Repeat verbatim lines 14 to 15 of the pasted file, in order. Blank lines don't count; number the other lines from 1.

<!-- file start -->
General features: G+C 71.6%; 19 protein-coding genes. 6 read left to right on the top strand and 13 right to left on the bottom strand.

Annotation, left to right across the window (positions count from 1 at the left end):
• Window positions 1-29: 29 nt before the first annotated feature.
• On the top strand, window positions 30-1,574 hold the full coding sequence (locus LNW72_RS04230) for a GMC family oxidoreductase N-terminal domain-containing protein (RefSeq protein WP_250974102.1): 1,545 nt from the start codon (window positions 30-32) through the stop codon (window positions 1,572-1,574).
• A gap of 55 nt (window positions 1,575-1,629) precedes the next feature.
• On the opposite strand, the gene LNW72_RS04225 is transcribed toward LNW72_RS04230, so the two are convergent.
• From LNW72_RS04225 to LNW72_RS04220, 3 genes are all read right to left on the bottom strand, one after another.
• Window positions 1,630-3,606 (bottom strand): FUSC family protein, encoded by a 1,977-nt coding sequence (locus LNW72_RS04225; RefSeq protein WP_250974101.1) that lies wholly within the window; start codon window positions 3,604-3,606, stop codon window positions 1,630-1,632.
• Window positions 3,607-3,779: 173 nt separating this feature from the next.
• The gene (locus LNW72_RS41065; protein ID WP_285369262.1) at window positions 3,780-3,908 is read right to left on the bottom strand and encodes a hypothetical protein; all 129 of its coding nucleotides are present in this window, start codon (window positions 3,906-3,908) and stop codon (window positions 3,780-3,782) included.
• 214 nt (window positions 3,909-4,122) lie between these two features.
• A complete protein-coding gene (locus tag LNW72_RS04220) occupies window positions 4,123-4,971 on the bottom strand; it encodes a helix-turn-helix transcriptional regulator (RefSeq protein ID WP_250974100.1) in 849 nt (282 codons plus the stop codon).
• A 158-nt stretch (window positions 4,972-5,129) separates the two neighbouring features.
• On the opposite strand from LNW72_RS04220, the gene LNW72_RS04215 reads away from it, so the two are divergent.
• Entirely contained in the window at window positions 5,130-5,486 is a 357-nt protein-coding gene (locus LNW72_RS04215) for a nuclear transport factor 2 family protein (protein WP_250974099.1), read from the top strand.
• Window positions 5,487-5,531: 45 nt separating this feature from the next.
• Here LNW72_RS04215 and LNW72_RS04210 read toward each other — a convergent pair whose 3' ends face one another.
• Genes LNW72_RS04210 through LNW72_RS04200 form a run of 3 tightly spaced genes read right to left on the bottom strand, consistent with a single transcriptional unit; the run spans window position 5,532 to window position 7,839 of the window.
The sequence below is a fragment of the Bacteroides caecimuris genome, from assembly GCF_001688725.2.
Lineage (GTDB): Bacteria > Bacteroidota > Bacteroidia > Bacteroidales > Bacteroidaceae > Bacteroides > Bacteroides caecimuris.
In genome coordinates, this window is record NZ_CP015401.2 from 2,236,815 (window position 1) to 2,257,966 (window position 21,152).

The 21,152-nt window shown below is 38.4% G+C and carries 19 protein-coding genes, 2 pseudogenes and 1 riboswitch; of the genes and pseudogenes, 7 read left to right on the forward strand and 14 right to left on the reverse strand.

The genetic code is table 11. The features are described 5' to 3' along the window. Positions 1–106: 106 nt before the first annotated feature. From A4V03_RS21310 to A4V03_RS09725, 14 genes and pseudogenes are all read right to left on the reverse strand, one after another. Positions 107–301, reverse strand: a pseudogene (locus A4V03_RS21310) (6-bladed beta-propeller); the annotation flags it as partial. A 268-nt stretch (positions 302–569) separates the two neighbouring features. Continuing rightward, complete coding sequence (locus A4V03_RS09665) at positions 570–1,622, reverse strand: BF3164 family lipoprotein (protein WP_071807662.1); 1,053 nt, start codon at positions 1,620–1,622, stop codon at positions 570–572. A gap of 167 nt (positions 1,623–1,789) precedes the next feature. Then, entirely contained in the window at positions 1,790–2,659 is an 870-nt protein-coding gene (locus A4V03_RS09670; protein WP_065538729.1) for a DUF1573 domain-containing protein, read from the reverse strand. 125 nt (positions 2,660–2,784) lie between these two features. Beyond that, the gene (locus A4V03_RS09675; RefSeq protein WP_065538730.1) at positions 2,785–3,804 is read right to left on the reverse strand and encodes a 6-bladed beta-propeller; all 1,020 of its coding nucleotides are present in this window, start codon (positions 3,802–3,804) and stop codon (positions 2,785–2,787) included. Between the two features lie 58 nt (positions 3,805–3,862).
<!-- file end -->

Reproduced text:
• On the opposite strand from LNW72_RS04220, the gene LNW72_RS04215 reads away from it, so the two are divergent.
• Entirely contained in the window at window positions 5,130-5,486 is a 357-nt protein-coding gene (locus LNW72_RS04215) for a nuclear transport factor 2 family protein (protein WP_250974099.1), read from the top strand.